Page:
In my last blog, I talked about my experience getting companies off the ground, which really translates to making sure their first product is a hit in the market (I've been active in the founding, financing, or acquisition of more than 40 companies representing more than a billion dollars of capital, and involved in the launching of at least 100 products). The conclusion I've come to, reinforced time and time again, is that getting the product right--your first one, and hopefully each subsequent one--is the key to making your company work. The technique I've termed "Market Validation" is by far the most effective way to get this done, and here let me start with the big picture view of how to do it.
Why do companies succeed? They succeed because their products sell in the market. They have built something that gets customers to open up their wallets and part with their money on a regular basis. The bottom line is they generate more revenue than expense; sure. this is an overly simplistic statement, but the key is getting your company's products to play in their markets. Any successful business person readily admits that strong revenue makes them look like a genius and covers up lots of missteps. On the flip side, these same entrepreneurs will tell you cutting expenses to meet reduced revenues is not the way to make a company work; budgeting your way to prosperity is not an effective business strategy.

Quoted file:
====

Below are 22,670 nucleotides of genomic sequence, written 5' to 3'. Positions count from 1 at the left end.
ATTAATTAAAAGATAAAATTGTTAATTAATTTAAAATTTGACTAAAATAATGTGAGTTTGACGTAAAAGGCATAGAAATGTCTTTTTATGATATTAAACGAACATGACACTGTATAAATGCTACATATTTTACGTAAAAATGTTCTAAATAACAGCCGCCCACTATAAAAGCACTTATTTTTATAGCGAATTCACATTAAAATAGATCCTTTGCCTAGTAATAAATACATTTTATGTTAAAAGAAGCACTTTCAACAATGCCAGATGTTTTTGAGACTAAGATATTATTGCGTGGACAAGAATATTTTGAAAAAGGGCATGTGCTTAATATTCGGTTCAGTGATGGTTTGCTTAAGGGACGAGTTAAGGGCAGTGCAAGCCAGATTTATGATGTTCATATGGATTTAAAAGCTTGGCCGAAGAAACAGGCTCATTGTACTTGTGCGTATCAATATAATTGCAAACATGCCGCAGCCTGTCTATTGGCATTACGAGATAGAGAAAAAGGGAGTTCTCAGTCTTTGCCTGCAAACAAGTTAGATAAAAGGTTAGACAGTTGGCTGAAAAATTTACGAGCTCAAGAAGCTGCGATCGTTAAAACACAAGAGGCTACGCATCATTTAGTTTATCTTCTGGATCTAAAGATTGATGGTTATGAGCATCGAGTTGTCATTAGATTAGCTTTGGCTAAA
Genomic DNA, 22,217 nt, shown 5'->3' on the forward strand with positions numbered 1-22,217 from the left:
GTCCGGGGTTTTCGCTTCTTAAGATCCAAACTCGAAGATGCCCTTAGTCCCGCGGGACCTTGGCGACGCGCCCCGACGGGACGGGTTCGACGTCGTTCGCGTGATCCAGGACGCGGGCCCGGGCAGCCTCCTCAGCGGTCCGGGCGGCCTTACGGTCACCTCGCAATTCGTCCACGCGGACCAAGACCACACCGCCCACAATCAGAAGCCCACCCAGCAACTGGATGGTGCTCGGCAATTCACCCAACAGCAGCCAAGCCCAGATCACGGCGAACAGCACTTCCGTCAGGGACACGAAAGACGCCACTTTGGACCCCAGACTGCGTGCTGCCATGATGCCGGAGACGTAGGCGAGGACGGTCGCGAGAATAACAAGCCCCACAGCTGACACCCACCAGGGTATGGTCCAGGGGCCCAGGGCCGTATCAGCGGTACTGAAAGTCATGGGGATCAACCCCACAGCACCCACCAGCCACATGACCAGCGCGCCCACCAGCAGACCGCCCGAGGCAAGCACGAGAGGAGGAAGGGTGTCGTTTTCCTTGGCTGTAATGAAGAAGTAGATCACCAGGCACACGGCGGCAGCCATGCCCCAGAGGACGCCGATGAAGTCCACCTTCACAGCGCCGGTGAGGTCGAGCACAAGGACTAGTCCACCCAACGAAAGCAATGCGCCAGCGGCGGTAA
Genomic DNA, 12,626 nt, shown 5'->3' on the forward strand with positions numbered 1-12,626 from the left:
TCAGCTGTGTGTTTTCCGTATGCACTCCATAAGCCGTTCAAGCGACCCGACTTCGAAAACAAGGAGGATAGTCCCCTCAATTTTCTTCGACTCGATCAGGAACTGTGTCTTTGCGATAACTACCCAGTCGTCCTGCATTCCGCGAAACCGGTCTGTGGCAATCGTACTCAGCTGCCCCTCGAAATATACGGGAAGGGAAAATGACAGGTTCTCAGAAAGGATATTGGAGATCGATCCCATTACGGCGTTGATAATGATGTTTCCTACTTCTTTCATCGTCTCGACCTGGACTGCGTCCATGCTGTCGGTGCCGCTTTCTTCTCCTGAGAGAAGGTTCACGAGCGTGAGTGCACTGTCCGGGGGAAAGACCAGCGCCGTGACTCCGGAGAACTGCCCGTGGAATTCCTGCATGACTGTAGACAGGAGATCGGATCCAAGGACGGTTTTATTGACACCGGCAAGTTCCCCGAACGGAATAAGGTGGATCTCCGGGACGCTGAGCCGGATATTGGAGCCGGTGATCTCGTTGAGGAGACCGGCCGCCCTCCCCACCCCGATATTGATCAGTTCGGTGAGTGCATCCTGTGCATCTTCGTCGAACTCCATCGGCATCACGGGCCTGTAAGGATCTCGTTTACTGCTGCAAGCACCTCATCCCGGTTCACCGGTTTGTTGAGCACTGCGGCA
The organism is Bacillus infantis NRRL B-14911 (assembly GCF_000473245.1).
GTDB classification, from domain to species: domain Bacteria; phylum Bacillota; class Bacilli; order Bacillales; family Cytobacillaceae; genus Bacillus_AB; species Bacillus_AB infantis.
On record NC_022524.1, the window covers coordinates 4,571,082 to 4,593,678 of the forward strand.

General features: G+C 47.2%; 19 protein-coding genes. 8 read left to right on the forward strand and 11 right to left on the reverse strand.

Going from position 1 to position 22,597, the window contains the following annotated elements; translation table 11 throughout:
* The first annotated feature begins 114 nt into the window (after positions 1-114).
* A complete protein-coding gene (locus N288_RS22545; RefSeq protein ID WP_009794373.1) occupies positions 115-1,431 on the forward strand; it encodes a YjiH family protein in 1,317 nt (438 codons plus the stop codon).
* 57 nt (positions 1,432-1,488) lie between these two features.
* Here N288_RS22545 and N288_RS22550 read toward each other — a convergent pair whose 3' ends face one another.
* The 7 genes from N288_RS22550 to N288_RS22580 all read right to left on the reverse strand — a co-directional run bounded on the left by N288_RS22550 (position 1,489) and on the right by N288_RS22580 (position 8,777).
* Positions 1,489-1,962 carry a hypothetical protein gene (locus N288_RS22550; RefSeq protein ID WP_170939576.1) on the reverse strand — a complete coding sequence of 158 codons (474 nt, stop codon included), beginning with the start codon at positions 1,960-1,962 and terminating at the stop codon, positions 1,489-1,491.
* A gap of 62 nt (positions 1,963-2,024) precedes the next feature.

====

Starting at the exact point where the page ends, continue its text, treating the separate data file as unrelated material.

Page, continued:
The point here is that, in order to make your business successful, you should focus on your product and its viability in the market. A lot of human nature will drive us to do the small things that make us look busy and feel like we've somehow contributing to the company. These are things like focusing on the books, or the costs of goods from suppliers, and other items that matter to the company, but that are not related to generating revenue. It's hard to call up a customer and get to the bottom of why he dropped you as a supplier; but in the end you need to hear the real reason and that's a lot more important than the time it takes to save another 5 percent on office supplies.
So Rule No. 1 — Focus on revenue, the top line. Make sure this is where you're spending the majority of your time. Don't get caught up in the tangible, feel good aspects of knocking off a large to-do list of important items to make your business work unless, of course, all those items are directly related to getting your customers to buy more product and services.
Last updated: Sep 30, 2009
ROB ADAMS is on the faculty of the MBA program at The University of Texas at Austin, and is the Director of Texas Venture Labs. He’s a former software executive, entrepreneur and fund manager, and has founded or financed more than 40 companies that have launched more than 100 products with transactions exceeding one billion dollars of capital.